Since its launch in March, the popular social-networking service Friendster.com has grown to include 1.7 million members. Friendsters are the friends of your friends, and your friends’ friends, and your friends’ friends’ friends—a collection of people linked through four (or more) degrees of separation.
What’s the point of it all? According to the site, Friendster can be used to “meet new people to date,” to “make new friends,” and, just in case you associate with the socially inept, “to help your friends make new friends.” Users sift through Friendster profiles, reading testimonials and looking at touched-up photos in search of that special someone.
But at Harvard, Friendster is often less about finding that special someone and more about self-indulgence. After all, we’re all type-A, out-do-your-neighbor overachievers, and Friendster seems like a great way to quantify popularity, or at least to validate self-worth by out-friending peers. But what do we do when people we actively dislike, want nothing to do with or otherwise cannot stomach ask to be our friendsters? Do we accept those odious individuals to up our friendster count or keep them safely unfreindstered?
I asked a few of my online inner circle. Over half of the respondents recommended that I always accept friend requests. “I just bite the bullet and let them be my friend,” says Sarah, a Friendster member since March 2003. “I’m a wimp like that.” You’re not a wimp, sweet Sarah, you’re a “friend whore”—a person who shamelessly allows anyone to enter her e-ranks.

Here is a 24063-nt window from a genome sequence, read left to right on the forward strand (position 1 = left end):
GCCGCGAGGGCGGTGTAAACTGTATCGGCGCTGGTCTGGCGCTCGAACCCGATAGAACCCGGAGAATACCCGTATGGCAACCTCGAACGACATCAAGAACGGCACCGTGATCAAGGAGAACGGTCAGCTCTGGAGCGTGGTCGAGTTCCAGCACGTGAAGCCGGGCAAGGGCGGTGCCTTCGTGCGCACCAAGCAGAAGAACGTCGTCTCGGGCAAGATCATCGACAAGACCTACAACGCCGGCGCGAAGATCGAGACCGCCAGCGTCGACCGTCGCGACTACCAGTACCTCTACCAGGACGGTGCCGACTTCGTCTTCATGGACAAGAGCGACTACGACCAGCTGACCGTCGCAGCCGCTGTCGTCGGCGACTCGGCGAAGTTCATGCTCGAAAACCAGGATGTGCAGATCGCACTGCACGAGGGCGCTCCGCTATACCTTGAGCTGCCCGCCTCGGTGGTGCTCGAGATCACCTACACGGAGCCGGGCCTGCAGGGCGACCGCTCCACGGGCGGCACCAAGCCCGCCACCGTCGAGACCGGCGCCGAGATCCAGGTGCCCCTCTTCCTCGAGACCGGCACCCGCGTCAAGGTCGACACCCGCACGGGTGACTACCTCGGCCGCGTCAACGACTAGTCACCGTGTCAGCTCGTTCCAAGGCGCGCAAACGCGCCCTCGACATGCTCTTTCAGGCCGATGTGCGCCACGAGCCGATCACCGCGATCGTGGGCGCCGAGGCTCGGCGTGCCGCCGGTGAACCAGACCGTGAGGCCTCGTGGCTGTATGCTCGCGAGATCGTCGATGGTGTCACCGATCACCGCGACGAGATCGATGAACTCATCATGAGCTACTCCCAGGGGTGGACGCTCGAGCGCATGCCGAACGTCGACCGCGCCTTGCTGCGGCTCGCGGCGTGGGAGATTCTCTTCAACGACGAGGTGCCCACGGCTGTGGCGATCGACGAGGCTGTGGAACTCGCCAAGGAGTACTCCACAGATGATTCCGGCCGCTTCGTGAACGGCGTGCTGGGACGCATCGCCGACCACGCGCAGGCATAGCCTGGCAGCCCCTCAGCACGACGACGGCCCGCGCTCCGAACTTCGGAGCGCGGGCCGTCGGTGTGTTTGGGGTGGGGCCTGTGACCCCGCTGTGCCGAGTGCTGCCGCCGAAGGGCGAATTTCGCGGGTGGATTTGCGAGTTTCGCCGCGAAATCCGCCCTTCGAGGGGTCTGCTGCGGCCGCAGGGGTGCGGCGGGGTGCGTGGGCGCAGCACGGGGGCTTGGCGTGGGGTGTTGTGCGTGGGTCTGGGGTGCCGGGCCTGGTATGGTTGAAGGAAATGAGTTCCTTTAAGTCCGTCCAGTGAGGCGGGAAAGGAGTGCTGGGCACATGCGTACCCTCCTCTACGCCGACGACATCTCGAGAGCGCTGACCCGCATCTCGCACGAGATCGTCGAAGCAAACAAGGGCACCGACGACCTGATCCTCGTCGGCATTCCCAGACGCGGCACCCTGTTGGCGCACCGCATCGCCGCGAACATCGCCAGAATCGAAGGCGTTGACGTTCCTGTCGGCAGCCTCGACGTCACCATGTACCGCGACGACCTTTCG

In instances like Sarah’s, we justify accepting a friend we can’t stand with social etiquette. We insist it’s rude to reject someone. This person has taken the time to invite us as a friendster, and it is common courtesy to accept. Besides, what is so bad about having someone’s picture linked to your profile on a silly website that people visit when mindlessly procrasterbating?
A lot. Accepting your undesirable acquaintances makes it look like you’re happy with the relationship. It’s an easy trap to walk into—you get to avoid slighting your peer and expand your web of friendsters. But if the person you dislike attends Harvard—and is in your House, active in your extracurricular, or in section with you—your online relationship will inevitably spill over into real life. Your unfortunate acquaintance might attempt to strengthen the “friendship,” or, even worse, try to make you more than just a “friend.” And getting rid of your even more annoying friendster just gets harder.
The basis of any relationship, online or otherwise, should be honesty. Just level with your online acquaintances. And if honesty just isn’t your thing, you can always be evasive. As Jill, a Friendster user since August 2003 says, “I have a ‘friend’ that I just never add. I keep him waiting on the request list while I approve other new people who I actually like. Maybe he’ll get the message when my friend count keeps increasing without him.” Don’t let your quest to be the best trap you in a web of unwanted friendsters.
----—William Lee Adams is a magazine editor.